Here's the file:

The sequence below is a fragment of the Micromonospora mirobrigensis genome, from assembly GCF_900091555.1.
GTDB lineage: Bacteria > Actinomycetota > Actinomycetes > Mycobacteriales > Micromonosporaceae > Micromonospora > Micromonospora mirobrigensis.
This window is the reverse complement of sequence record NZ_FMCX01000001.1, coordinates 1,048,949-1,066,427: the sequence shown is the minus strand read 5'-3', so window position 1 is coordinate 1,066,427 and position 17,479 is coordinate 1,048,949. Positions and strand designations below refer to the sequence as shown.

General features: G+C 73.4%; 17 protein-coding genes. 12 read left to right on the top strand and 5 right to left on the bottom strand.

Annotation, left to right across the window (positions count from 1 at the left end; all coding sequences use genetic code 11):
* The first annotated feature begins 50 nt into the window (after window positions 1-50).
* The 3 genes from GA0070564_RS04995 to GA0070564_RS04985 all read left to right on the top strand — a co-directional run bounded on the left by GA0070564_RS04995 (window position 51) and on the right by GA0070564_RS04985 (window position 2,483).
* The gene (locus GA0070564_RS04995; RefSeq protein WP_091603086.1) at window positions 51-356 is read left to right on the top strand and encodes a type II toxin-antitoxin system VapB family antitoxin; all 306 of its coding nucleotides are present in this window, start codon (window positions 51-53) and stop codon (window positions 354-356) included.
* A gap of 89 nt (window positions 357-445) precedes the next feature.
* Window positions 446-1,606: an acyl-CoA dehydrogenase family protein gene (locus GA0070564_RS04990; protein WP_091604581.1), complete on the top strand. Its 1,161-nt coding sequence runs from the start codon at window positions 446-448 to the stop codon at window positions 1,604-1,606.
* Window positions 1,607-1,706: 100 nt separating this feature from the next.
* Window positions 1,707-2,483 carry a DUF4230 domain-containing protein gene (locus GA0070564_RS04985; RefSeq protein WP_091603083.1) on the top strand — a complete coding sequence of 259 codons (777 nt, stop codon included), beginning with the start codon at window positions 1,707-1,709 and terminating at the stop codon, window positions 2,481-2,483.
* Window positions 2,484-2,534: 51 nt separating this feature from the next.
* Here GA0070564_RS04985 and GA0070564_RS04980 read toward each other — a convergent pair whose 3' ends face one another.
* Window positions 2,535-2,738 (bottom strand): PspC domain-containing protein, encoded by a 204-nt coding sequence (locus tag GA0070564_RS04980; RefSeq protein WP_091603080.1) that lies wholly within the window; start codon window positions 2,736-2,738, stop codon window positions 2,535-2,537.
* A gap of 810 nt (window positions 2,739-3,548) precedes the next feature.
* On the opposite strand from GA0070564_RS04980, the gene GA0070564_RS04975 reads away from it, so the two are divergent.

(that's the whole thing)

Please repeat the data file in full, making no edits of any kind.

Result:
The sequence below is a fragment of the Micromonospora mirobrigensis genome, from assembly GCF_900091555.1.
GTDB lineage: Bacteria > Actinomycetota > Actinomycetes > Mycobacteriales > Micromonosporaceae > Micromonospora > Micromonospora mirobrigensis.
This window is the reverse complement of sequence record NZ_FMCX01000001.1, coordinates 1,048,949-1,066,427: the sequence shown is the minus strand read 5'-3', so window position 1 is coordinate 1,066,427 and position 17,479 is coordinate 1,048,949. Positions and strand designations below refer to the sequence as shown.

General features: G+C 73.4%; 17 protein-coding genes. 12 read left to right on the top strand and 5 right to left on the bottom strand.

Annotation, left to right across the window (positions count from 1 at the left end; all coding sequences use genetic code 11):
* The first annotated feature begins 50 nt into the window (after window positions 1-50).
* The 3 genes from GA0070564_RS04995 to GA0070564_RS04985 all read left to right on the top strand — a co-directional run bounded on the left by GA0070564_RS04995 (window position 51) and on the right by GA0070564_RS04985 (window position 2,483).
* The gene (locus GA0070564_RS04995; RefSeq protein WP_091603086.1) at window positions 51-356 is read left to right on the top strand and encodes a type II toxin-antitoxin system VapB family antitoxin; all 306 of its coding nucleotides are present in this window, start codon (window positions 51-53) and stop codon (window positions 354-356) included.
* A gap of 89 nt (window positions 357-445) precedes the next feature.
* Window positions 446-1,606: an acyl-CoA dehydrogenase family protein gene (locus GA0070564_RS04990; protein WP_091604581.1), complete on the top strand. Its 1,161-nt coding sequence runs from the start codon at window positions 446-448 to the stop codon at window positions 1,604-1,606.
* Window positions 1,607-1,706: 100 nt separating this feature from the next.
* Window positions 1,707-2,483 carry a DUF4230 domain-containing protein gene (locus GA0070564_RS04985; RefSeq protein WP_091603083.1) on the top strand — a complete coding sequence of 259 codons (777 nt, stop codon included), beginning with the start codon at window positions 1,707-1,709 and terminating at the stop codon, window positions 2,481-2,483.
* Window positions 2,484-2,534: 51 nt separating this feature from the next.
* Here GA0070564_RS04985 and GA0070564_RS04980 read toward each other — a convergent pair whose 3' ends face one another.
* Window positions 2,535-2,738 (bottom strand): PspC domain-containing protein, encoded by a 204-nt coding sequence (locus tag GA0070564_RS04980; RefSeq protein WP_091603080.1) that lies wholly within the window; start codon window positions 2,736-2,738, stop codon window positions 2,535-2,537.
* A gap of 810 nt (window positions 2,739-3,548) precedes the next feature.
* On the opposite strand from GA0070564_RS04980, the gene GA0070564_RS04975 reads away from it, so the two are divergent.